Leaders from more than a dozen critical access hospitals talked about challenges and shared potential solutions at a time when health care law is changing dramatically during the Critical Access Hospital Summit at St. Patrick Hospital Thursday.
Montana critical access hospitals can face some of the challenges caused by implementing electronic health records, payment reforms and decreases in reimbursement levels by forging affiliations, said Jeff Fee, CEO at St. Pat’s.
Affiliations are appealing “because there is more safety of scale,” Fee said.
Already, regional hospitals share patients.
“So we’re naturally already working together,” he said, adding that further cooperation could help shape the way health care is delivered in the future.
Considerations for local concerns and willingness to address contentious questions before finalizing agreements must be factored into any affiliations or mergers, said Ken Burd, board chairman for the Granite County Medical Center in Philipsburg.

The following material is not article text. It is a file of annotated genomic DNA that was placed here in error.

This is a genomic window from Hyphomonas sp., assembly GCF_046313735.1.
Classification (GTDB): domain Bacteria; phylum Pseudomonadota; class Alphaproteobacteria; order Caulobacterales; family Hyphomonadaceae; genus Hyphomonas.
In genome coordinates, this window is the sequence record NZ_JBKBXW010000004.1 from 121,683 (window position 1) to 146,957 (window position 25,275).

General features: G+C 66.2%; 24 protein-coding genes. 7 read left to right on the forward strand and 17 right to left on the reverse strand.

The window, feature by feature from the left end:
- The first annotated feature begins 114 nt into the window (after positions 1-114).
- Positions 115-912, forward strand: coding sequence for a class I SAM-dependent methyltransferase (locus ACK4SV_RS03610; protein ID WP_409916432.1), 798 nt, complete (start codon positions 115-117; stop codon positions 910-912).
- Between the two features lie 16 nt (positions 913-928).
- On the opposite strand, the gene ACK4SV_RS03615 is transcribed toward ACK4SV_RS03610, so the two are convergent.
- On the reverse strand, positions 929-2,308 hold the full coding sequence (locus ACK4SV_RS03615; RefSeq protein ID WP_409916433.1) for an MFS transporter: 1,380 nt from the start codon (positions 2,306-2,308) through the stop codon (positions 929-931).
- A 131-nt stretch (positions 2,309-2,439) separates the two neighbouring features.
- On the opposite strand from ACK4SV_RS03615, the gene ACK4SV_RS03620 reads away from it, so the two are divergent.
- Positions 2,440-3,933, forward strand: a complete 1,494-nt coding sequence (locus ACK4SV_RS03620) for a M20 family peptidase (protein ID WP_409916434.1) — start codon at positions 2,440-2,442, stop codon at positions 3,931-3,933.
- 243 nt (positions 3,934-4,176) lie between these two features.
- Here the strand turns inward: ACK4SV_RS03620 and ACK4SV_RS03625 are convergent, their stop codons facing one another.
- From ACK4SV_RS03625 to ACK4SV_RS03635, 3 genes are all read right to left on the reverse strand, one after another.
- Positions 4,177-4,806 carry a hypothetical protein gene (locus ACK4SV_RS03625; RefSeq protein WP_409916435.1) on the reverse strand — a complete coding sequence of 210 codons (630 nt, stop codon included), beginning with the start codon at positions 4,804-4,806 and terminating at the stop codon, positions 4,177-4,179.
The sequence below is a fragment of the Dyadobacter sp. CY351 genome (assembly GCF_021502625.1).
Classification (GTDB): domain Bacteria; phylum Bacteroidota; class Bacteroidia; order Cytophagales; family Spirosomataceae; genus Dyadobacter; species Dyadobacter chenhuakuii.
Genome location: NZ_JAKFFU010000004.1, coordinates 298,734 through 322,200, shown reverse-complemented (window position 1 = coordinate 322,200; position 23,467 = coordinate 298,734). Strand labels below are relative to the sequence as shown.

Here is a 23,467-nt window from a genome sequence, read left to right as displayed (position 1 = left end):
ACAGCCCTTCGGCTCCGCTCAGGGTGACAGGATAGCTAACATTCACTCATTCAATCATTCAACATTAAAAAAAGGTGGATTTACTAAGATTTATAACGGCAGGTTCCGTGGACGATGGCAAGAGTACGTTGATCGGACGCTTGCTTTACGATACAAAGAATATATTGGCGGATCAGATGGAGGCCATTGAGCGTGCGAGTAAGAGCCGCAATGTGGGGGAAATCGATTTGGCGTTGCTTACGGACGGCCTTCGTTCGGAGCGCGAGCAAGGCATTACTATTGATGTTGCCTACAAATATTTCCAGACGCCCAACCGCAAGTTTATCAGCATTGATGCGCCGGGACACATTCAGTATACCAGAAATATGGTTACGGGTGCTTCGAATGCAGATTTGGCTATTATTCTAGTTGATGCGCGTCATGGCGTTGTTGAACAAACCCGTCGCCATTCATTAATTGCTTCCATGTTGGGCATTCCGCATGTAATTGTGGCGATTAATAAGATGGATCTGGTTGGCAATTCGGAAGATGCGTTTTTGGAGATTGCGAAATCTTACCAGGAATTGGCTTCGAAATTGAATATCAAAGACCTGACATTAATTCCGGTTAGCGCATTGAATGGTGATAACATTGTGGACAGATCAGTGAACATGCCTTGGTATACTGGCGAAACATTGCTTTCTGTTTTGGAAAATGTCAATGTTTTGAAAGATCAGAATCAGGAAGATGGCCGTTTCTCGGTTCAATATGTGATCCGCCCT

Small hospitals play a large role in communities’ economies and social fabric, Hurd said during a panel discussion with leaders of regional critical access hospitals during the second-annual conference.
“So my fervent hope is that no, they don’t get gobbled up,” he said, adding that he also hopes that decision making remains rooted in local concerns.
Panel member Don Lodmell serves as the board chairman for the Marcus Daly Memorial Hospital in Hamilton and said the hospital already works with St. Pat’s to offer some services.
“We agree it’s hard to stand alone,” Lodmell said.
Other challenges shared during the conversation included: educating people about the new health care reform law, recruiting doctors and health care professionals, long-term planning, and providing navigators to help patients receive care they need before they show up in the emergency department.
The challenges are many, and during a recent trip to Washington, D.C., Clark Fork Valley Hospital’s board vice chairwoman Bina Eggensperger shared some of those challenges with leaders there.
Rural lawmakers fight hard to support critical access hospitals, she said. But many people don’t care. “That’s just the reality of what it is out there.”
However, Montanans have strong wills, she said. “We’re can-do people, so we’ll figure out a way. We have to.”